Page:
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MA Affordable Housing Overview


The Massachusetts Comprehensive Permit Law M.G.L. c. 40B §§ 20-23, enacted as Ch. 774 of the Acts 1969, also known as the Comprehensive Permit Statute, Ch. 40B or the “Anti-Snob” Zoning Act, encourages the Construction of Affordable Housing using locally granted permits.

It was enacted to help address the shortage of affordable housing statewide by reducing unnecessary barriers created by the local approval process, local zoning and other restrictions. A “Comprehensive Permit” is an all-encompassing permit which subsumes all permits and approvals normally issued by other local boards.

The permit typically allows a developer to build at a higher density than is normally allowed under a municipality’s zoning laws. The law enables a Local Zoning Board of Appeals (ZBA), in consultation with other local boards and officials to grant a single permit to an eligible developer pursuing a development of low-or moderate-income housing.

The Act requires all communities to use a streamlined review process to develop such housing, including request for zoning and other regulatory waivers.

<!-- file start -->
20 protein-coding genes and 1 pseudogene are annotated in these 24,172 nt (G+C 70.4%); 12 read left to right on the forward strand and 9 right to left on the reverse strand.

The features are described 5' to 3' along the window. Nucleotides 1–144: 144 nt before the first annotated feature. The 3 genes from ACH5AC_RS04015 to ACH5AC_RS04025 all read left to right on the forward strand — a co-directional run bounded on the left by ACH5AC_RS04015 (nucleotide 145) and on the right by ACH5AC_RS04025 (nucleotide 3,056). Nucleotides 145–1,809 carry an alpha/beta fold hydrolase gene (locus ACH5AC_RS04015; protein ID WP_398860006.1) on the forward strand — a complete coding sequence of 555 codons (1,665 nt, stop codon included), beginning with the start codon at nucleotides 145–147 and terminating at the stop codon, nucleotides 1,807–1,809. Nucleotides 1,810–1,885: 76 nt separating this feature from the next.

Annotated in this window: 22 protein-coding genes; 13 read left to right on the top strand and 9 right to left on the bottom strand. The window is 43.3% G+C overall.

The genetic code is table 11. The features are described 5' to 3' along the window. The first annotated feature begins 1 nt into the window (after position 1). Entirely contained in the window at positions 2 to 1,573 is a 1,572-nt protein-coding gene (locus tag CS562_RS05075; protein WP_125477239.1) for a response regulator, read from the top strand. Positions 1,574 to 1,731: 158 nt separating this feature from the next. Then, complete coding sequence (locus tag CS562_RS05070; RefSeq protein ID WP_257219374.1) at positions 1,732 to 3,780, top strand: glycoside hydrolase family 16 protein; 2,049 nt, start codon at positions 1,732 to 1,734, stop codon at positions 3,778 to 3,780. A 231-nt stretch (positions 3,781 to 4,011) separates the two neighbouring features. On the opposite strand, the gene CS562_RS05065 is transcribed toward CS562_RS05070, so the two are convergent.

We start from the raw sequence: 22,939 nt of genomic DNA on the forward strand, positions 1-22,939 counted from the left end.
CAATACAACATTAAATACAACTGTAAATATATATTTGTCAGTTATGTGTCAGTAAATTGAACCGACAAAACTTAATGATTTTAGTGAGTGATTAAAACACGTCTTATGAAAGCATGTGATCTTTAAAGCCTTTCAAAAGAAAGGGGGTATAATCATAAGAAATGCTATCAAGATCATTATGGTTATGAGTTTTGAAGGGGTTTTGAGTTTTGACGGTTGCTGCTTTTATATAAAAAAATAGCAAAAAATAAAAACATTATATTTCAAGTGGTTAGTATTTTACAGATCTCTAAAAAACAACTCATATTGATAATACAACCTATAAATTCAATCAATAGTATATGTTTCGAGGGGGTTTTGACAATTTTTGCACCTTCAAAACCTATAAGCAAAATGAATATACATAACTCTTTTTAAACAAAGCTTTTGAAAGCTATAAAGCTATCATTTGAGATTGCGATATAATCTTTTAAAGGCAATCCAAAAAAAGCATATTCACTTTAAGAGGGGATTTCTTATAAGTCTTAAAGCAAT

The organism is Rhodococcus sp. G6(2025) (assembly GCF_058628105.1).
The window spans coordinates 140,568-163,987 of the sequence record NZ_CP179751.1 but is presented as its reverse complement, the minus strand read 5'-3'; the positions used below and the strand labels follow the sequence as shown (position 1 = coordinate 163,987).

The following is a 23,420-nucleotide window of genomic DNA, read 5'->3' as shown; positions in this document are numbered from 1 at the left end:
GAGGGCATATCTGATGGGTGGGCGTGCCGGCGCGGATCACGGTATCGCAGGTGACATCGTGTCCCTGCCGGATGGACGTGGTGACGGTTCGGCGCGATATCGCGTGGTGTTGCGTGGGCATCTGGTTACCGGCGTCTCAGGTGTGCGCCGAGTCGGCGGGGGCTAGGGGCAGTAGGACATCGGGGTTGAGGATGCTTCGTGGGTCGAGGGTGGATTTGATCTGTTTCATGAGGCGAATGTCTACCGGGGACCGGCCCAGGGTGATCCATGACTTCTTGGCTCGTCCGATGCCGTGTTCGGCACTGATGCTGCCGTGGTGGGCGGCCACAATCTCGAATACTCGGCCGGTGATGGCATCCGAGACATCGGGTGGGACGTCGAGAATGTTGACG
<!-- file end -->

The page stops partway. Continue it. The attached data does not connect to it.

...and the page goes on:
Upon receipt of a “Project Eligibility Letter,” a developer can submit an application to the local Zoning Board of Appeals for a comprehensive permit in accordance with MGL 40B and regulatory agreement. The Board must convene a hearing within 30 days of the application’s receipt.

The Zoning Board of Appeals holds a public hearing. The board, within 180 days of the application may take the following action:

  • Grant the permit
  • Deny the permit
  • Grant the permit with conditions.

If a permit is denied or approved with conditions rendering a development uneconomical, the applicant may appeal to the state’s Housing Appeals Committee (HAC) within 20 days of the decision.

The state Housing Appeals Committee (HAC) can overrule a local decision regarding a permit that has been denied outright or one in which conditions have been issued which are economically unfeasible, unless the proposed development presents serious health or safety concerns that cannot be mitigated and presents an “irremediable hazard of gravity” that override the need for affordable housing.

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